The author of a review into the London Capital & Finance (LCF) collapse has blasted former Financial Conduct Authority (FCA) chief executive Andrew Bailey’s apology as inadequate.
During his four-year tenure as chief executive of the City watchdog, Bailey (pictured) was in charge when mini-bond provider LCF went into administration in January 2019.
Dame Elizabeth Gloster, the former Court of Appeal judge, released her LCF review in December 2020.
It found “significant gaps and weaknesses” at the FCA under Bailey’s leadership and that the regulator did not effectively supervise and regulate the mini-bond provider.
Bailey and the FCA apologised but Gloster told the Treasury select committee this week that his apology did not address the regulator’s failure to intervene before it was too late and the problems he inherited did not excuse or mitigate the FCA’s failure to regulate LCF.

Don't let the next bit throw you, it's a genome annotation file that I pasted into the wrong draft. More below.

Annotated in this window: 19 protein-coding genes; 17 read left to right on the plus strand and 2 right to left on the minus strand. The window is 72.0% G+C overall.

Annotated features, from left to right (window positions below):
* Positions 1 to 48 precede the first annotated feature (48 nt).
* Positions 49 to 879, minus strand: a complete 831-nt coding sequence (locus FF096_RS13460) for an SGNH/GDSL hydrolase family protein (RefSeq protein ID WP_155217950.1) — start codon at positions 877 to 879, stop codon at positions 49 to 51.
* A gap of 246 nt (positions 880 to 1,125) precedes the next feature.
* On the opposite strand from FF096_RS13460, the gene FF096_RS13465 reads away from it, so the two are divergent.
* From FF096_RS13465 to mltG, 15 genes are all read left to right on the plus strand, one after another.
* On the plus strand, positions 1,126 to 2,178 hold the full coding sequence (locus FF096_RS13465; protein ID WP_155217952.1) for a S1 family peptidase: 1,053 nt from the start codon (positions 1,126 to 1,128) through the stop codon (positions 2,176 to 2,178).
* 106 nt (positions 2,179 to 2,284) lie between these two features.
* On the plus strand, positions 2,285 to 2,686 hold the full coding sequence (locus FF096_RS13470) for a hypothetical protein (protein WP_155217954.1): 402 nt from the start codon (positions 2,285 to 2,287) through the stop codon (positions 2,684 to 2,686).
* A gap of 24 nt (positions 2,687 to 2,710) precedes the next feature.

“I don’t think [the apology] really addresses the problem because the [FCA] problems were not so fundamental they could not be fixed,” she said.
“It is not an adequate reason or excuse.”
In December, the FCA said it accepted all of Gloster’s recommendations aimed at the regulator and revealed its nine lessons learnt from the LCF collapse.
In March last year when approving Bailey’s appointment as governor of the Bank of England, the Treasury committee criticised the FCA and said it needed to improve.
It comes after Bailey defended his tenure as FCA chief to the select committee, saying that the regulator improved during his time and that its focus changed in recent years, moving from scrutiny of the conduct of big firms to wider market oversight.
LCF administrators are still working to recover any outstanding claims.
Of the £237m believed to be owed to investors when the firm collapsed, just over £50m has been recovered to date.